A new strain of SARS-CoV-2, the virus that caused the coronavirus pandemic four years ago, has been detected in dozens of countries.
The World Health Organization (WHO) on Tuesday categorised the JN.1 as a “variant of interest”. After first being spotted in the United States in September, the variant has spread across 41 countries.
list of 3 itemsThe new variant is now being closely monitored by public health agencies across the world due to its increased transmission rate.
Here’s what there is to know about the strain and its current risk.
What is the new COVID-19 strain JN.1?
The new coronavirus strain, JN.1, has arisen from the most recent variant before it, named BA 2.86. The latter is itself part of the lineage of the “Omicron” variant – a more severe strain of COVID-19 that peaked last year.
Each virus has its own unique “spike proteins” enabling them to infect cells and cause certain symptoms. Additional changes or “mutations” in the DNA sequence of those spikes indicate the emergence of a new “variant” of the virus.
Variants can differ in terms of their severity, contagion and response to treatments for symptoms.
“The new variant exhibits a greater genetic divergence from its predecessors, signifying an ongoing evolution of the virus,” said Laith Abu-Raddad, professor of healthcare policy and research, at Weill Cornell Medicine in Qatar.
While BA 2.86 has 20 mutations in its spike proteins, JN.1 has 21. The Centers for Disease Control and Prevention (CDC) in the United States have named this additional mutation L455S and said it may be helping the virus to evade responses from our immune systems.
Experiencing a COVID-19 infection or getting vaccinated typically enables the immune system’s antibodies to fight off the virus when exposed to it again.
Where has JN.1 been detected?
JN.1 was first detected in the US in September, a month after its parent variant, BA 2.86, was recorded in the country. It has since spread across 41 countries, the WHO reported on Monday, based on 7,344 sequences that were submitted to them.
Sequences of viruses from PCR tests are regularly analysed to detect new strains.
For the first month or so, JN.1 only accounted for 0.1 percent of coronavirus transmissions in the US. As of December 8, however, it is responsible for between 15 and 29 percent of COVID cases, according to the CDC.
However, the agency also noted that the coronavirus has a pattern of peaking around the new year.
Other countries with a large number of cases include France, Singapore, Canada, the United Kingdom and Sweden, according to WHO. China also detected seven cases last week.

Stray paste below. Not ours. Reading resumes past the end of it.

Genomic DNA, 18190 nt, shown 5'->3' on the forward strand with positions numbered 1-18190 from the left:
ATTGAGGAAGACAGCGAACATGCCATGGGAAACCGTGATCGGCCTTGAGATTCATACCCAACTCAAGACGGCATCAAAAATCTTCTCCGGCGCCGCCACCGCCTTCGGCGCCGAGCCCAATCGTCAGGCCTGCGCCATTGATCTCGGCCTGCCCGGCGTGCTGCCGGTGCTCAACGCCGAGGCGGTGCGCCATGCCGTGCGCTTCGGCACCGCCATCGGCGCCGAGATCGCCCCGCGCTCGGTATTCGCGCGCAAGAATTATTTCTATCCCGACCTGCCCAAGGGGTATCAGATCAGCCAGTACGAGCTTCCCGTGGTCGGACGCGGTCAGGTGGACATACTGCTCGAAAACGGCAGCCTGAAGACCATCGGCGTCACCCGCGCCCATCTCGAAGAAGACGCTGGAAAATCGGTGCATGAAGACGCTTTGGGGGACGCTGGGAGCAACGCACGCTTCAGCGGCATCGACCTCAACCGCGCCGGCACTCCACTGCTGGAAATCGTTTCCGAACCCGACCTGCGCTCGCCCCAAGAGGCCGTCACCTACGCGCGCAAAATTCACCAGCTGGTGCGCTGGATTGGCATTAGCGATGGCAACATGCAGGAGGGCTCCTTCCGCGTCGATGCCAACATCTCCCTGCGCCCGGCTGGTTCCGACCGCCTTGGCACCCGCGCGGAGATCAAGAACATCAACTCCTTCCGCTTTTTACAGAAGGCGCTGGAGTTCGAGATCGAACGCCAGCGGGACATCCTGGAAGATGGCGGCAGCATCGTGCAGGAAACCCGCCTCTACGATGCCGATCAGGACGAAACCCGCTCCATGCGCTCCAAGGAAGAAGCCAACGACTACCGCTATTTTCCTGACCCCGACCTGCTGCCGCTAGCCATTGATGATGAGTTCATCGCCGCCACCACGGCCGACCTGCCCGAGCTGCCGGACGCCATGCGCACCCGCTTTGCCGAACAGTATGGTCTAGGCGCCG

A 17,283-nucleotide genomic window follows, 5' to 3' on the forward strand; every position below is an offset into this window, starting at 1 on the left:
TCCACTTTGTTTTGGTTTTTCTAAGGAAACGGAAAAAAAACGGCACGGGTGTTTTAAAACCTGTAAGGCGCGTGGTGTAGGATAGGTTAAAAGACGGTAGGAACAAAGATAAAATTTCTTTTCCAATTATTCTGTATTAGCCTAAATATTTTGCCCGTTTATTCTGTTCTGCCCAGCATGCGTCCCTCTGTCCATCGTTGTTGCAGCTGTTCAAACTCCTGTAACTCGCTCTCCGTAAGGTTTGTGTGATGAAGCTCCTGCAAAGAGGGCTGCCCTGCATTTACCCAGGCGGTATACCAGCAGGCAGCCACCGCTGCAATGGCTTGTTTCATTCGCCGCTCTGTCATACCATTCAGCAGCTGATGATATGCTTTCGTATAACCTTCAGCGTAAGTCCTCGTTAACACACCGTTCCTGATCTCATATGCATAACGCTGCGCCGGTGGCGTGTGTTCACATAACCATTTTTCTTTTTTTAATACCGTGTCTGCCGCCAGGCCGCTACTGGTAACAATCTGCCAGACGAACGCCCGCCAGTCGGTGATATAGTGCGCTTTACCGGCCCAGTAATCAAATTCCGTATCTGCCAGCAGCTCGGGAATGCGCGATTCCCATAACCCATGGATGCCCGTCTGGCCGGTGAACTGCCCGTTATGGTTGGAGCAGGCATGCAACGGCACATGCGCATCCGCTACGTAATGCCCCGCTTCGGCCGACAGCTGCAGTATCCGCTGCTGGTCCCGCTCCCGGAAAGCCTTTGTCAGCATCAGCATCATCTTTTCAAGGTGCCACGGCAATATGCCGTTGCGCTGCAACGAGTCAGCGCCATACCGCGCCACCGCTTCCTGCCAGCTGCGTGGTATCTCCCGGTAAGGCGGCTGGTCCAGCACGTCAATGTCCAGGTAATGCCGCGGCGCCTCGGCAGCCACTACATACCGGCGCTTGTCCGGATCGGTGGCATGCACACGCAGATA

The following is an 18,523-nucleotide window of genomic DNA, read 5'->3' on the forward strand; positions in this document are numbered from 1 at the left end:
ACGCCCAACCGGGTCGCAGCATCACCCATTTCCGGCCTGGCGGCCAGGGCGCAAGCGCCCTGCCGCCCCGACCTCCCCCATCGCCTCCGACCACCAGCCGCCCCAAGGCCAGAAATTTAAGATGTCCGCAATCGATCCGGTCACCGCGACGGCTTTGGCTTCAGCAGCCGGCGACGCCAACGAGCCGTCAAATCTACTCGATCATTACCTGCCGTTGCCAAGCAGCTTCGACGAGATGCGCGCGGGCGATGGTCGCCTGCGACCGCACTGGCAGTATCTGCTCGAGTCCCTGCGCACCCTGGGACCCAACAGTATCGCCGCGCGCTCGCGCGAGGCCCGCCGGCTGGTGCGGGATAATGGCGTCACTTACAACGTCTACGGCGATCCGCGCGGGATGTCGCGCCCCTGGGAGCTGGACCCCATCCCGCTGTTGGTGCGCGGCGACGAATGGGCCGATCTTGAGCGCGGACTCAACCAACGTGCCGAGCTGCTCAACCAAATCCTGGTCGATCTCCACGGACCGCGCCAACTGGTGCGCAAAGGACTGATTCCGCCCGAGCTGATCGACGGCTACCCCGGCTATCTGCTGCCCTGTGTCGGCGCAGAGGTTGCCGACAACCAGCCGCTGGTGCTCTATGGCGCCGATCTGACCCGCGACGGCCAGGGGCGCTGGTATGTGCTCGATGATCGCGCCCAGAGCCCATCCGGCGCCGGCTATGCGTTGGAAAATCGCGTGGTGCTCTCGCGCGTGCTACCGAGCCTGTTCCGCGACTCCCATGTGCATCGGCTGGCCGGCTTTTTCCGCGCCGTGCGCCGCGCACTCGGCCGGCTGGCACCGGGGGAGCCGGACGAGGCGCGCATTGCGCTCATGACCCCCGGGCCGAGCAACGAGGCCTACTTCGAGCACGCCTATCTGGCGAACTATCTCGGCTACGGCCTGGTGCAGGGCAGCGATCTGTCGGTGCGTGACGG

In early December, JN.1 was also found in the Indian state of Kerala. A 79-year-old female patient had mild, influenza-like symptoms and has since recovered. On Monday, neighbouring Karnataka state’s health minister made masks mandatory for those above the age of 60, as well as people with heart or breathing issues. India has reported 21 cases of the JN.1 virus so far.
Should we be concerned about JN.1?
The CDC has not found evidence suggesting that JN.1 poses an increased risk to public health compared with other variants, and experts say the rise in cases may be part of winter season trends and conditions.
For instance, people across the world are spending more time indoors allowing pathogens to spread more efficiently. “The need for heating often leads to reduced ventilation in homes, presenting an environment conducive to increased virus transmission,” said Abu-Raddad.
Types of symptoms are expected to be the same as COVID-19, and pandemic-era measures such as social distancing and wearing masks have been encouraged as precautions.
“While there may be an increase in infections, the vast majority of cases are not anticipated to be severe,” noted Abu-Raddad.
What has the WHO said about JN.1?
The WHO also said on Tuesday that its risk in terms of severity is currently evaluated as low and will be updated if needed. Its growth advantage has been categorised as “high” owing to the rising number of cases over the last few weeks.
The agency noted that other respiratory diseases such as influenza are also on the rise amid the onset of winter in the northern hemisphere, and that JN.1 transmission may further burden health facilities.
The WHO’s technical lead for COVID-19, Maria Van Kerkhove, said in a public statement that the agency has asked member states to closely monitor coronavirus cases and share data on samples when available so that they can better assess circulation and “potentially modify what we are advising to the world”.
Vaccines will also continue to protect from severe effects of the variant, said WHO.
What are the symptoms of JN.1?
Like other COVID-19 variants, symptoms will differ based on a person’s immunity and overall health, according to the CDC.
Common symptoms include fever or chills, cough, fatigue and body aches.